And did my ex learn anything from this experience? Like assuming responsibility for his actions? Being accountable? Regret? Remorse? No. The next time my 6-year-old daughter returned from a visit with my ex, she said “Daddy said it’s hard to see me now because you took his car away. Why did you do that mommy? Why are you so mean to daddy?” In my ex’s mind, he was the constant victim and everything was always someone else’s fault. And in this case, but for my calling the police, the car wouldn’t have been seized. The fact that he was driving without a license had nothing to do with it.

Two weeks later, riddled with guilt for who knows what reason for the millionth time, I headed to the police station to drop the charges. And the officer I spoke to pointed me in a new direction that would eventually change my life.

To be continued... (click here)

31 comments:

  1. What a great caring officer, looking forward to the next installment

    betty

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    1. He was. I met many such people along the way. They all helped me move forward.

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  2. Wow - what an awful experience! You had a lot of courage to do what you did. So glad you are out of that relationship.

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    1. It was courageous but also foolish. Looking back now, I realize how badly things could have gone.

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  3. I'm so glad he didn't beat you, to add physical injury to the emotional harm he was already committing. You were brave to stand up to his abuse.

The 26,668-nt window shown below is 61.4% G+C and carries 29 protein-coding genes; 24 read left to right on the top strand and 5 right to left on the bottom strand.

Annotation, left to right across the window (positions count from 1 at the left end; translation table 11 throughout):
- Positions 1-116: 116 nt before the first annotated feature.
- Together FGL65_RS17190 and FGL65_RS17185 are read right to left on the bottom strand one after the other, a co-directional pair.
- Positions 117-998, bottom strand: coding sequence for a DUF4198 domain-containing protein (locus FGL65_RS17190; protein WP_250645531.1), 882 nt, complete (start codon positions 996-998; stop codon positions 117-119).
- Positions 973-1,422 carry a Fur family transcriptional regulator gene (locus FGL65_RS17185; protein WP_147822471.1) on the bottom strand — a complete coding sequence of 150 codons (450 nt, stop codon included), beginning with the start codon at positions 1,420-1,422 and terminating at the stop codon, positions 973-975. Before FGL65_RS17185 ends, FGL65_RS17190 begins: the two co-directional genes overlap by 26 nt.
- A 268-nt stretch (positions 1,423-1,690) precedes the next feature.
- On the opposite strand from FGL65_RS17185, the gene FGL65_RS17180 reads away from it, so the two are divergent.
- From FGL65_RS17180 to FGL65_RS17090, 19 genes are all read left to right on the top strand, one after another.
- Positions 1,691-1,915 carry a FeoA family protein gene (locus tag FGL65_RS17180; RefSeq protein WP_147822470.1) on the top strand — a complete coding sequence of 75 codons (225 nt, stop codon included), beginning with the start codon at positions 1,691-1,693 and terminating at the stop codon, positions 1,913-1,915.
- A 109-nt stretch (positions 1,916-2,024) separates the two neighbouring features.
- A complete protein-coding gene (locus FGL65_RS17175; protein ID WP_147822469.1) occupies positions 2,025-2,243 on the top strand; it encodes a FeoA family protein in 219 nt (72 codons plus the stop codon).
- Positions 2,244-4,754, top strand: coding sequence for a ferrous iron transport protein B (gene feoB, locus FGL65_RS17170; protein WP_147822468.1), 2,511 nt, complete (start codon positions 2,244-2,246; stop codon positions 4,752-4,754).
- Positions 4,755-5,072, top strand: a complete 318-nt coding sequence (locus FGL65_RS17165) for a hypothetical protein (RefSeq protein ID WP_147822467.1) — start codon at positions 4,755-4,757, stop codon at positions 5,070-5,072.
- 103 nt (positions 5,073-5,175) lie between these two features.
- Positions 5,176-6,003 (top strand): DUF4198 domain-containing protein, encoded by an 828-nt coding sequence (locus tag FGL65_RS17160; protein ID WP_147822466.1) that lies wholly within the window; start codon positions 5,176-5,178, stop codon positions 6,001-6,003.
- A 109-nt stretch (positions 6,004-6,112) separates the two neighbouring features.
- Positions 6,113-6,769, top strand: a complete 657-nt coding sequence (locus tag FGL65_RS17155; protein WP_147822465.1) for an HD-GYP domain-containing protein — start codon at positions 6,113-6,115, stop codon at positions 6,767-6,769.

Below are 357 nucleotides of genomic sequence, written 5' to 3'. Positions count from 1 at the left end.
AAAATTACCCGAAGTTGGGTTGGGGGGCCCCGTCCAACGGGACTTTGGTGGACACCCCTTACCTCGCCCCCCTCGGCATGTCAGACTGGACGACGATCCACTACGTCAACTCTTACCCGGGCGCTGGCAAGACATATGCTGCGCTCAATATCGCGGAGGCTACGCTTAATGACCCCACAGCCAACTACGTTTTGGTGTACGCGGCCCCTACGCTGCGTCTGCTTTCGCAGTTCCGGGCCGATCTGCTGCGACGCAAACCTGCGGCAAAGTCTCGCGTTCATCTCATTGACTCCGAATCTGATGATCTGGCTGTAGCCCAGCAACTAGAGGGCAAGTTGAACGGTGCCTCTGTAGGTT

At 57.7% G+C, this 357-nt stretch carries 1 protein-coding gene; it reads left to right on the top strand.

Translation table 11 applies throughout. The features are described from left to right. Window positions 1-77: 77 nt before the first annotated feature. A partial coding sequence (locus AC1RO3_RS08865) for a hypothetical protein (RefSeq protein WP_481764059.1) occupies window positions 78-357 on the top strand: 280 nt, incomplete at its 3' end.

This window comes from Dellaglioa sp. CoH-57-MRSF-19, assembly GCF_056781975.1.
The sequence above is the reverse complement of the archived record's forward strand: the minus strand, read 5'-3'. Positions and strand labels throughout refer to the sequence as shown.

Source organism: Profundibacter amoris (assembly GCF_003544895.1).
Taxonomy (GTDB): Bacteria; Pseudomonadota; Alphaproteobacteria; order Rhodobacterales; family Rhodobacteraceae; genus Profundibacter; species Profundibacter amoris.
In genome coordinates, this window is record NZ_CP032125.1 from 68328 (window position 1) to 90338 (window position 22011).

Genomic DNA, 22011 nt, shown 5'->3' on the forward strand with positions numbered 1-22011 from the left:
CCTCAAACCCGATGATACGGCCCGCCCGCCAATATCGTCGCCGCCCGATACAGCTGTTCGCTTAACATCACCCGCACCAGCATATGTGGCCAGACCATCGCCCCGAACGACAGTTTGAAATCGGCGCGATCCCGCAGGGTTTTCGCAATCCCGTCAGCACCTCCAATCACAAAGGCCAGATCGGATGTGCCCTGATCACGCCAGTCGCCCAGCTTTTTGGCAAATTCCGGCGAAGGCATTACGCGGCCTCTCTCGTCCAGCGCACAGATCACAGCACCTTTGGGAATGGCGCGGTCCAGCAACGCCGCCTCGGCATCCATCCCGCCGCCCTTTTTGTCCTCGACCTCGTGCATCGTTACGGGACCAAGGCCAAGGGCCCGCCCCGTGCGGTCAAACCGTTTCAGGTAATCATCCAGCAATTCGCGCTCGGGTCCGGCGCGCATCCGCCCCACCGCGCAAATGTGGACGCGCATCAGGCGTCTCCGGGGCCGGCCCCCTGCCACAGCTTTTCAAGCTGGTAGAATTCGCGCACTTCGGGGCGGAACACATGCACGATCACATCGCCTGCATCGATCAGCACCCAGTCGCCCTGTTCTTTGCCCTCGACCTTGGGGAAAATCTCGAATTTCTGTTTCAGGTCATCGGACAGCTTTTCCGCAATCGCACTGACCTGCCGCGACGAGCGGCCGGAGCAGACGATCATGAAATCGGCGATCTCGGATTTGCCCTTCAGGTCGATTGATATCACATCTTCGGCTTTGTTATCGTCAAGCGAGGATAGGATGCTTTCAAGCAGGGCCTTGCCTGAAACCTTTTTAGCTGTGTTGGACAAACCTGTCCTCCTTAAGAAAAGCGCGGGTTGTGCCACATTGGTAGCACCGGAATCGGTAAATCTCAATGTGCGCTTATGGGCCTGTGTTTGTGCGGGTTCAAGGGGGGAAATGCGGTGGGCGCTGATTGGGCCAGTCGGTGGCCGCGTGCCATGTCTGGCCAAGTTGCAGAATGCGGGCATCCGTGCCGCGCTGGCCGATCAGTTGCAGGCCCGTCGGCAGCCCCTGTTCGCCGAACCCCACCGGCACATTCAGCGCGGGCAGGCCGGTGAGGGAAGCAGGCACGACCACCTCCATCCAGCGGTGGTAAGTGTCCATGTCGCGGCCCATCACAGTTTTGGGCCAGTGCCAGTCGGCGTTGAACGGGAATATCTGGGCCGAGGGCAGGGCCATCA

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    1. Once we were separated, I found it easier to do so, although this may not have been very smart. He could have totally lost control.

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  4. Amazing that a guy like didn't hit you - I kept waiting for him to crack and do it. Thank god he didn't. I am so surprised that after the police were involved that they would have allowed joint custody of the kids? he obviously displayed enough violence to the police that they kept him overnight?

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    1. We never had joint custody. A month after we separated, I made sure we drew up separation papers because I was eager to secure the status of the children. When we were in the lawyer's office, I asked for sole custody. I thought he would argue it, he didn't. From then on I always had primary custody of the kids. He only saw them three weekends a month; the rest of the time they resided with me.

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  5. I didn't comment on the previous post coz I was waiting for this continuation. Wow what an insanity that was. Well, he couldn't stand you because you were fighting him and you won't just give in. He wouldn't be nice you if you weren't to him oh wow I can't believe I'm hearing such reasons. I can't believe that a kind of person lije thst really existed?!!